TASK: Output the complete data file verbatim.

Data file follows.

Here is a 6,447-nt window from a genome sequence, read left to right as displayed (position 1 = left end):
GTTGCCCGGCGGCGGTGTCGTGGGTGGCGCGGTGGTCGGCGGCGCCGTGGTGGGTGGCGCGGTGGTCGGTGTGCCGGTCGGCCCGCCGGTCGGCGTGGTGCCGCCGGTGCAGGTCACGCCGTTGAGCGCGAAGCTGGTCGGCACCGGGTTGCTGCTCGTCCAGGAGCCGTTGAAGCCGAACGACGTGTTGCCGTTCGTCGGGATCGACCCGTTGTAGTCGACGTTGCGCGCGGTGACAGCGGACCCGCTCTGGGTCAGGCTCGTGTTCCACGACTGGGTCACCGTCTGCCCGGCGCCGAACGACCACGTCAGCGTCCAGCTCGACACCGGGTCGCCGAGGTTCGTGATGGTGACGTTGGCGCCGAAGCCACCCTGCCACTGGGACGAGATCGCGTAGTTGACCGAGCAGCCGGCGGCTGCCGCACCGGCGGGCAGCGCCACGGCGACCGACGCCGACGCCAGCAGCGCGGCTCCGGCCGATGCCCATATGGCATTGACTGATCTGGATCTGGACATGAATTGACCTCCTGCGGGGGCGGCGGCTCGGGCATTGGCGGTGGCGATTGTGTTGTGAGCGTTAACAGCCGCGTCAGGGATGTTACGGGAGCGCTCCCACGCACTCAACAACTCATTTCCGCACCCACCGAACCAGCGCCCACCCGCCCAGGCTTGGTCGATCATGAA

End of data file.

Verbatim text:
Here is a 6,447-nt window from a genome sequence, read left to right as displayed (position 1 = left end):
GTTGCCCGGCGGCGGTGTCGTGGGTGGCGCGGTGGTCGGCGGCGCCGTGGTGGGTGGCGCGGTGGTCGGTGTGCCGGTCGGCCCGCCGGTCGGCGTGGTGCCGCCGGTGCAGGTCACGCCGTTGAGCGCGAAGCTGGTCGGCACCGGGTTGCTGCTCGTCCAGGAGCCGTTGAAGCCGAACGACGTGTTGCCGTTCGTCGGGATCGACCCGTTGTAGTCGACGTTGCGCGCGGTGACAGCGGACCCGCTCTGGGTCAGGCTCGTGTTCCACGACTGGGTCACCGTCTGCCCGGCGCCGAACGACCACGTCAGCGTCCAGCTCGACACCGGGTCGCCGAGGTTCGTGATGGTGACGTTGGCGCCGAAGCCACCCTGCCACTGGGACGAGATCGCGTAGTTGACCGAGCAGCCGGCGGCTGCCGCACCGGCGGGCAGCGCCACGGCGACCGACGCCGACGCCAGCAGCGCGGCTCCGGCCGATGCCCATATGGCATTGACTGATCTGGATCTGGACATGAATTGACCTCCTGCGGGGGCGGCGGCTCGGGCATTGGCGGTGGCGATTGTGTTGTGAGCGTTAACAGCCGCGTCAGGGATGTTACGGGAGCGCTCCCACGCACTCAACAACTCATTTCCGCACCCACCGAACCAGCGCCCACCCGCCCAGGCTTGGTCGATCATGAA